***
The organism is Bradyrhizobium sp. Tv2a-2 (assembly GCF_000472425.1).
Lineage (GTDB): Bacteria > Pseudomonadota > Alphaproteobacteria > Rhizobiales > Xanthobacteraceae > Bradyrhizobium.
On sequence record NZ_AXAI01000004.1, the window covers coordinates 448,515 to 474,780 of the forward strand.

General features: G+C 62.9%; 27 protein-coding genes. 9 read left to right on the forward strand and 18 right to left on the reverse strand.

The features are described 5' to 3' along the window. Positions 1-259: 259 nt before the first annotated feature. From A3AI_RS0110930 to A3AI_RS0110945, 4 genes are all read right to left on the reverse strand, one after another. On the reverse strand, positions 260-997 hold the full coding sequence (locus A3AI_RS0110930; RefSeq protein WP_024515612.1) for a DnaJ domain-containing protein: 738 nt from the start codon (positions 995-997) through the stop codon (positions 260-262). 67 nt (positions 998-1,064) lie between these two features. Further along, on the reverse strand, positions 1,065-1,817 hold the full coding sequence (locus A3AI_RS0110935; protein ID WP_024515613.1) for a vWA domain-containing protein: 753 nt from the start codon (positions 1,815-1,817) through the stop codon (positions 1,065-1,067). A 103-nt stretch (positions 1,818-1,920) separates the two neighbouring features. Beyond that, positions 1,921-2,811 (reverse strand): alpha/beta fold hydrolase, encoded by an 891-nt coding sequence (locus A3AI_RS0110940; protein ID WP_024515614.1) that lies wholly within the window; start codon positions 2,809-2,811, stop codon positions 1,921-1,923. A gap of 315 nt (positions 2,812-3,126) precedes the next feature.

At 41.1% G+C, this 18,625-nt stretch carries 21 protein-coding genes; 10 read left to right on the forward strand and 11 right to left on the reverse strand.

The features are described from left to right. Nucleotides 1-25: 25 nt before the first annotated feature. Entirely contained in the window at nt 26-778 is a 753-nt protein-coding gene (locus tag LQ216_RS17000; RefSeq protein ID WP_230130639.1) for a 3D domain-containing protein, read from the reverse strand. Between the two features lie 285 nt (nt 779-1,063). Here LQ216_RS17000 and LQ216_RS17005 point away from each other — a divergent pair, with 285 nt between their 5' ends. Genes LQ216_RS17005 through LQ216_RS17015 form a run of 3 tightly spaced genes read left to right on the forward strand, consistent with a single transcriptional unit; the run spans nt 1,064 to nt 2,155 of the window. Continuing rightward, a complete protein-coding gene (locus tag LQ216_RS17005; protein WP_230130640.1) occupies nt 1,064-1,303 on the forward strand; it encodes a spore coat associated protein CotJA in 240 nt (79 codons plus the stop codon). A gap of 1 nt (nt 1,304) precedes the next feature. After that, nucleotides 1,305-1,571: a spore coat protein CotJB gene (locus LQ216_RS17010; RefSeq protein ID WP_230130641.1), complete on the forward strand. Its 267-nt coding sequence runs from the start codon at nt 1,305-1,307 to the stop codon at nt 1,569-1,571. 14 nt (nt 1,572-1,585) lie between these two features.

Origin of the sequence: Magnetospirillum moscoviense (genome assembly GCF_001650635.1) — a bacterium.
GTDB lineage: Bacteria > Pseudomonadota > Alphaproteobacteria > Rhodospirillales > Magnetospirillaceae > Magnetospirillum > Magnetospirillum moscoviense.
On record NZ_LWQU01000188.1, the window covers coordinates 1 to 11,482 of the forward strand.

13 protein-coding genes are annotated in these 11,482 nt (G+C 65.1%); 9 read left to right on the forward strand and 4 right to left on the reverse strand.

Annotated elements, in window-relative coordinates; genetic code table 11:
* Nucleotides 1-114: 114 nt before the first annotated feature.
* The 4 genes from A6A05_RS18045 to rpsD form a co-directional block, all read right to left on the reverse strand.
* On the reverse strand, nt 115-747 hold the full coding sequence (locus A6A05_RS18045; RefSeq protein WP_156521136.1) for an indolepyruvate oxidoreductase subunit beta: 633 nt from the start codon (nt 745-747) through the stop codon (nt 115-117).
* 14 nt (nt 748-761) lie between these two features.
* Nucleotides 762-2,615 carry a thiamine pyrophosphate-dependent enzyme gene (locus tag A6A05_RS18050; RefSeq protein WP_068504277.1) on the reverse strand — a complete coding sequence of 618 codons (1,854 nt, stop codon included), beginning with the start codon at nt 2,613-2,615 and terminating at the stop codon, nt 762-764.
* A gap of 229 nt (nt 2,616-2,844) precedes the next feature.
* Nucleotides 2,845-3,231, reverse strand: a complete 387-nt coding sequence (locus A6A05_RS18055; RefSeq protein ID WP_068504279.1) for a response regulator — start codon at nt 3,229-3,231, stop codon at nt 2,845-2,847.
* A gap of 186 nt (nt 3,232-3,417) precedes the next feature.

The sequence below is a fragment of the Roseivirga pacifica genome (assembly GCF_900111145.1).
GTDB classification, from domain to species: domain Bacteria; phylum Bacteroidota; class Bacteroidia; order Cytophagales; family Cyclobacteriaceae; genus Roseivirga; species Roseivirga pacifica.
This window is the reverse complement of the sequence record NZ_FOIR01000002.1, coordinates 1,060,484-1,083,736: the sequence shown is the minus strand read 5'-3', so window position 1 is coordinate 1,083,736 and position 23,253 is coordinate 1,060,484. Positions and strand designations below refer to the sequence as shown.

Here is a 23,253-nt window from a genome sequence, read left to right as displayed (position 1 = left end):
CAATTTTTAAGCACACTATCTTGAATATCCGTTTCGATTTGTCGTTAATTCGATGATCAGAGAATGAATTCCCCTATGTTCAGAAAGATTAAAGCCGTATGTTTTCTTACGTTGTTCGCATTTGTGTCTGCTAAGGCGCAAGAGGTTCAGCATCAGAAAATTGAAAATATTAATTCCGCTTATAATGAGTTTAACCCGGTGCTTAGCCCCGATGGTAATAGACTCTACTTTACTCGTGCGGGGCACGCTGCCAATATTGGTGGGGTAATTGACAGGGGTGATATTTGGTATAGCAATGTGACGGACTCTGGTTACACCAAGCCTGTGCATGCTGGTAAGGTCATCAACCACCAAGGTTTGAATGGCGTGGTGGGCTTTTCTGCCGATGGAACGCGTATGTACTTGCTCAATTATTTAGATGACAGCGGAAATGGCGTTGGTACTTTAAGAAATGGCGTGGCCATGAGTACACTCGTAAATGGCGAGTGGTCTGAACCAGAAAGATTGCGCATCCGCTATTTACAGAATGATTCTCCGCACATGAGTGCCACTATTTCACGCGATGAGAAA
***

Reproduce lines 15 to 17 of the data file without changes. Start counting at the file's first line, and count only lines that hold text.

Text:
* On the reverse strand, nt 115-747 hold the full coding sequence (locus A6A05_RS18045; RefSeq protein WP_156521136.1) for an indolepyruvate oxidoreductase subunit beta: 633 nt from the start codon (nt 745-747) through the stop codon (nt 115-117).
* 14 nt (nt 748-761) lie between these two features.
* Nucleotides 762-2,615 carry a thiamine pyrophosphate-dependent enzyme gene (locus tag A6A05_RS18050; RefSeq protein WP_068504277.1) on the reverse strand — a complete coding sequence of 618 codons (1,854 nt, stop codon included), beginning with the start codon at nt 2,613-2,615 and terminating at the stop codon, nt 762-764.